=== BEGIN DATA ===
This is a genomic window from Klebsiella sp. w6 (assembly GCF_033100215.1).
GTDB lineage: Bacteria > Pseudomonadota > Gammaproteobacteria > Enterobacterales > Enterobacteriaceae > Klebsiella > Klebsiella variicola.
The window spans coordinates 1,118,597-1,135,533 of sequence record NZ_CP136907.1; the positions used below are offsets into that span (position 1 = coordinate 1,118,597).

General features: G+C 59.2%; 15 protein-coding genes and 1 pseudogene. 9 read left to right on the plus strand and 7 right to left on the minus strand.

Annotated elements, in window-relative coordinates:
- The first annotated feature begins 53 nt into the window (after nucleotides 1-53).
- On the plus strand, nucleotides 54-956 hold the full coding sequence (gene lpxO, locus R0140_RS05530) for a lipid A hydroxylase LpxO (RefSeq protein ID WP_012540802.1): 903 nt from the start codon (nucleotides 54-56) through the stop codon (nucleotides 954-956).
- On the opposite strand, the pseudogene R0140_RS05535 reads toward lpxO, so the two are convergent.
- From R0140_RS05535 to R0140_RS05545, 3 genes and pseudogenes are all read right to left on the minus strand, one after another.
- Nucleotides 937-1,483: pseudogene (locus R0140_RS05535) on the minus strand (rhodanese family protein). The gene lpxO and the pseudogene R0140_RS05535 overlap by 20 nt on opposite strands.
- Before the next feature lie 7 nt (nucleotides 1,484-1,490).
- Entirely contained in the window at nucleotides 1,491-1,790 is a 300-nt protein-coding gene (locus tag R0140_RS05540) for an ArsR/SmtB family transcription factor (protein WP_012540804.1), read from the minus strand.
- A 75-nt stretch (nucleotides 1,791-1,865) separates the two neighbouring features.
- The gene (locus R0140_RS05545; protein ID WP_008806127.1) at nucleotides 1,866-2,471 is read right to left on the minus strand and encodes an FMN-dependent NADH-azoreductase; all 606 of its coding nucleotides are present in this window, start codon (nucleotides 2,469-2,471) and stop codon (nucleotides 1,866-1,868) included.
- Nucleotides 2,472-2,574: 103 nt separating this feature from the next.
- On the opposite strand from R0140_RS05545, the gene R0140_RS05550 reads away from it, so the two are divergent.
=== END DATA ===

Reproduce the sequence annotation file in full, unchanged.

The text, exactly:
This is a genomic window from Klebsiella sp. w6 (assembly GCF_033100215.1).
GTDB lineage: Bacteria > Pseudomonadota > Gammaproteobacteria > Enterobacterales > Enterobacteriaceae > Klebsiella > Klebsiella variicola.
The window spans coordinates 1,118,597-1,135,533 of sequence record NZ_CP136907.1; the positions used below are offsets into that span (position 1 = coordinate 1,118,597).

General features: G+C 59.2%; 15 protein-coding genes and 1 pseudogene. 9 read left to right on the plus strand and 7 right to left on the minus strand.

Annotated elements, in window-relative coordinates:
- The first annotated feature begins 53 nt into the window (after nucleotides 1-53).
- On the plus strand, nucleotides 54-956 hold the full coding sequence (gene lpxO, locus R0140_RS05530) for a lipid A hydroxylase LpxO (RefSeq protein ID WP_012540802.1): 903 nt from the start codon (nucleotides 54-56) through the stop codon (nucleotides 954-956).
- On the opposite strand, the pseudogene R0140_RS05535 reads toward lpxO, so the two are convergent.
- From R0140_RS05535 to R0140_RS05545, 3 genes and pseudogenes are all read right to left on the minus strand, one after another.
- Nucleotides 937-1,483: pseudogene (locus R0140_RS05535) on the minus strand (rhodanese family protein). The gene lpxO and the pseudogene R0140_RS05535 overlap by 20 nt on opposite strands.
- Before the next feature lie 7 nt (nucleotides 1,484-1,490).
- Entirely contained in the window at nucleotides 1,491-1,790 is a 300-nt protein-coding gene (locus tag R0140_RS05540) for an ArsR/SmtB family transcription factor (protein WP_012540804.1), read from the minus strand.
- A 75-nt stretch (nucleotides 1,791-1,865) separates the two neighbouring features.
- The gene (locus R0140_RS05545; protein ID WP_008806127.1) at nucleotides 1,866-2,471 is read right to left on the minus strand and encodes an FMN-dependent NADH-azoreductase; all 606 of its coding nucleotides are present in this window, start codon (nucleotides 2,469-2,471) and stop codon (nucleotides 1,866-1,868) included.
- Nucleotides 2,472-2,574: 103 nt separating this feature from the next.
- On the opposite strand from R0140_RS05545, the gene R0140_RS05550 reads away from it, so the two are divergent.